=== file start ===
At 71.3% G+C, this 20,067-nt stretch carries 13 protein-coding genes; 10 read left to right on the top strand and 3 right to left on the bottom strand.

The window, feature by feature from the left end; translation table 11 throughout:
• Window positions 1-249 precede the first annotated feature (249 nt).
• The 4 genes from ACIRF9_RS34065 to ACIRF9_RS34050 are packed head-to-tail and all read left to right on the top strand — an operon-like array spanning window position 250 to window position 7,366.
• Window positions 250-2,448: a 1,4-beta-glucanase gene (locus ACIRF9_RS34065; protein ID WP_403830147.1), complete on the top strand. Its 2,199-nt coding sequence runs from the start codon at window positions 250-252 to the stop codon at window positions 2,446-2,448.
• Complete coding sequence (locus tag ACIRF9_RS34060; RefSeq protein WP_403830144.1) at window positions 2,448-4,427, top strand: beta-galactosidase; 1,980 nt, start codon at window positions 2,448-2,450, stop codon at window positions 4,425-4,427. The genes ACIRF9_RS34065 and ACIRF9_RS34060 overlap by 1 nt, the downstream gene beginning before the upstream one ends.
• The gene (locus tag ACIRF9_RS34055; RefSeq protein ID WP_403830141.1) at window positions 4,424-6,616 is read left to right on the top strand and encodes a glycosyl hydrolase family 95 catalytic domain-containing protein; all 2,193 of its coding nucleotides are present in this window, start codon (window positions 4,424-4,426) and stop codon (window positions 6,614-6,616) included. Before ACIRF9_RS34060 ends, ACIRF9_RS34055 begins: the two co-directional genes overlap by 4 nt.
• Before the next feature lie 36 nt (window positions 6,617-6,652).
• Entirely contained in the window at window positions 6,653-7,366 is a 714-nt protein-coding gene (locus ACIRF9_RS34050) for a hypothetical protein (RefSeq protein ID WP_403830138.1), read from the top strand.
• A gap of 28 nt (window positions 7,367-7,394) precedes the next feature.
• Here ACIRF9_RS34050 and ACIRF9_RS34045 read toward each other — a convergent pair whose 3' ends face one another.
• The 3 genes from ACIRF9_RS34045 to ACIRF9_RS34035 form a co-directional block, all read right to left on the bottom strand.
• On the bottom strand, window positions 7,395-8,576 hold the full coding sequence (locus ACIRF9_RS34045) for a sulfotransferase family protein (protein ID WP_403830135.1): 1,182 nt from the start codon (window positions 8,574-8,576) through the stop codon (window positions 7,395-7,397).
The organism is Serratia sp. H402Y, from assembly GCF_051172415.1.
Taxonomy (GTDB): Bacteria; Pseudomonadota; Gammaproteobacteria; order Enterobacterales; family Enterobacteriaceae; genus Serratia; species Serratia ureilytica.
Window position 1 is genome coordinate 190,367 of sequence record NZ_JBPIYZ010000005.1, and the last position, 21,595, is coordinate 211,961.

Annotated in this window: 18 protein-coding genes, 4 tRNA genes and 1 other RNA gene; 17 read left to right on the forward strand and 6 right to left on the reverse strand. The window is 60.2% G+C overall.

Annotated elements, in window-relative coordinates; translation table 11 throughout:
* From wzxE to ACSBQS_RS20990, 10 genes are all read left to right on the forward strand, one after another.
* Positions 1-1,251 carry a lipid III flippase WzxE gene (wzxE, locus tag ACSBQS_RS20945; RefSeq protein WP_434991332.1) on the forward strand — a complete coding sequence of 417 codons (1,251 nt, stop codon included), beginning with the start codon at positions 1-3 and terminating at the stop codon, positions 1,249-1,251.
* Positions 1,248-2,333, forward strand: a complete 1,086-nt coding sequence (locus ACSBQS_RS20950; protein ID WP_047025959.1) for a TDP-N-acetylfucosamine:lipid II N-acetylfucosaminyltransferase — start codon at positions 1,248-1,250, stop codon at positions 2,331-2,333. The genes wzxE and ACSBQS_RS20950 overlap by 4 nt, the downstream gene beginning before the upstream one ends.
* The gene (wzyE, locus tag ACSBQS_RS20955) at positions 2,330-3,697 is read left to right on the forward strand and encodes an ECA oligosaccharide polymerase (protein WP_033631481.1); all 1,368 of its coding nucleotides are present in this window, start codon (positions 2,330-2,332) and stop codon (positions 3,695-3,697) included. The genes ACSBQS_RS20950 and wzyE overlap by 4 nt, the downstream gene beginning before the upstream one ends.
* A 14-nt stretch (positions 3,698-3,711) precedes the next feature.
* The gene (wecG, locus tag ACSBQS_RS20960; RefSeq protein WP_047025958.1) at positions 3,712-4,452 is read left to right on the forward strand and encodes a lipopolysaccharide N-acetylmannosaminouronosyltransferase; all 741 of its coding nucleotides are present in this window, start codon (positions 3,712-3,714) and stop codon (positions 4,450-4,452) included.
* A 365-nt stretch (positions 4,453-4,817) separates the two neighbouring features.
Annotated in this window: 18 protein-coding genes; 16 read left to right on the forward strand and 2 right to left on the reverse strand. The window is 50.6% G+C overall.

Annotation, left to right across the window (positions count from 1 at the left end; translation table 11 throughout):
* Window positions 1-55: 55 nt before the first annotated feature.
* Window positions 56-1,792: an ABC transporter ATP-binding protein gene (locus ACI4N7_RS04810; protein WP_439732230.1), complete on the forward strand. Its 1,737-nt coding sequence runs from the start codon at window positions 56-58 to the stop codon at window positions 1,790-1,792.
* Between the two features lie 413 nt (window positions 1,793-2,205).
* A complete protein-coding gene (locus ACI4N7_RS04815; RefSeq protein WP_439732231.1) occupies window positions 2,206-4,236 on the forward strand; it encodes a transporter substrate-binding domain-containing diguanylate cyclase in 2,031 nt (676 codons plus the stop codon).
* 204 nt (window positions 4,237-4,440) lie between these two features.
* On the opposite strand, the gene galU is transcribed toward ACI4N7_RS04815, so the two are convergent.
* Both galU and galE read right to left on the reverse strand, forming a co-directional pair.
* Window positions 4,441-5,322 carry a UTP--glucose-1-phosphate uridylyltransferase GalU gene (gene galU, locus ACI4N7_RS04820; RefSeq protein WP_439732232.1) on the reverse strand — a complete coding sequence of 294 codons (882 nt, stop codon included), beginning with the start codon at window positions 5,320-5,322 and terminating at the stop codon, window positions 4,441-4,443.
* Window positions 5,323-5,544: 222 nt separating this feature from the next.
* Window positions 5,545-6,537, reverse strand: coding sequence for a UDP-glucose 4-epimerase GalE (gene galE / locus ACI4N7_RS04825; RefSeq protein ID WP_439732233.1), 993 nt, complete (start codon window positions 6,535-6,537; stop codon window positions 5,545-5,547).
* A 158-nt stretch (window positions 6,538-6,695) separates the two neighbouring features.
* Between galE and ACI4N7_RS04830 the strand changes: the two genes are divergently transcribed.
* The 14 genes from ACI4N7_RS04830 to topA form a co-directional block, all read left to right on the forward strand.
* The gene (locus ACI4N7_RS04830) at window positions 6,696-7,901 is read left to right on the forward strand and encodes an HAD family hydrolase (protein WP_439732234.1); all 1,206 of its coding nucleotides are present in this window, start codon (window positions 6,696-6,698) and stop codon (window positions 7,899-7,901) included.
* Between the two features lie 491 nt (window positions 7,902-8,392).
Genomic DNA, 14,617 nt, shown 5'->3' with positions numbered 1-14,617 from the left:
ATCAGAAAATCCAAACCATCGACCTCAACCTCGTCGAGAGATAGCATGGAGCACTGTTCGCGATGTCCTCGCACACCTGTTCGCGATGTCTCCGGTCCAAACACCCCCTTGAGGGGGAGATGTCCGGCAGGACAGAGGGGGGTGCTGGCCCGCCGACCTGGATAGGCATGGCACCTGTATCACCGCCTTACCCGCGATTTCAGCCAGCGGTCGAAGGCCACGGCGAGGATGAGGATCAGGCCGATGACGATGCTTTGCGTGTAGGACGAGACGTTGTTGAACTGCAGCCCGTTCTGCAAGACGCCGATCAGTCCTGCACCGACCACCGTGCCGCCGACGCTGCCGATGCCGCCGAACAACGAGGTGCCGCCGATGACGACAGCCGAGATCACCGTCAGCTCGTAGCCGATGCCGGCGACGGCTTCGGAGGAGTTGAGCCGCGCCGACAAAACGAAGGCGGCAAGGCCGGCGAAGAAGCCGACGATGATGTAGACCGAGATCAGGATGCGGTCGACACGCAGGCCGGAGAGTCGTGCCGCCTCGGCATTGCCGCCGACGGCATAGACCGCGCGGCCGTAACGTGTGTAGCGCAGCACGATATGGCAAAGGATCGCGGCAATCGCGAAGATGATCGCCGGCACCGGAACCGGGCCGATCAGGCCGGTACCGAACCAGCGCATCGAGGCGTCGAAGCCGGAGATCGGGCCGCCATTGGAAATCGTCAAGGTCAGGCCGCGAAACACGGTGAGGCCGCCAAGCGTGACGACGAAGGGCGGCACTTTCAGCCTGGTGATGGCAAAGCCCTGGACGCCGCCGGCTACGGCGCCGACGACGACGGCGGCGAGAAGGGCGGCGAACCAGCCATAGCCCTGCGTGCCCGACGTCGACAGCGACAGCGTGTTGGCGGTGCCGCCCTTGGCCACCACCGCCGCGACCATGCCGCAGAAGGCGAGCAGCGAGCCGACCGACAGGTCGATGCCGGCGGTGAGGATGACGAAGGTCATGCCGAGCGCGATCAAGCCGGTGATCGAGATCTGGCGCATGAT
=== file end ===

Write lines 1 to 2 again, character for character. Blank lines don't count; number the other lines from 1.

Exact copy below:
At 71.3% G+C, this 20,067-nt stretch carries 13 protein-coding genes; 10 read left to right on the top strand and 3 right to left on the bottom strand.

The window, feature by feature from the left end; translation table 11 throughout: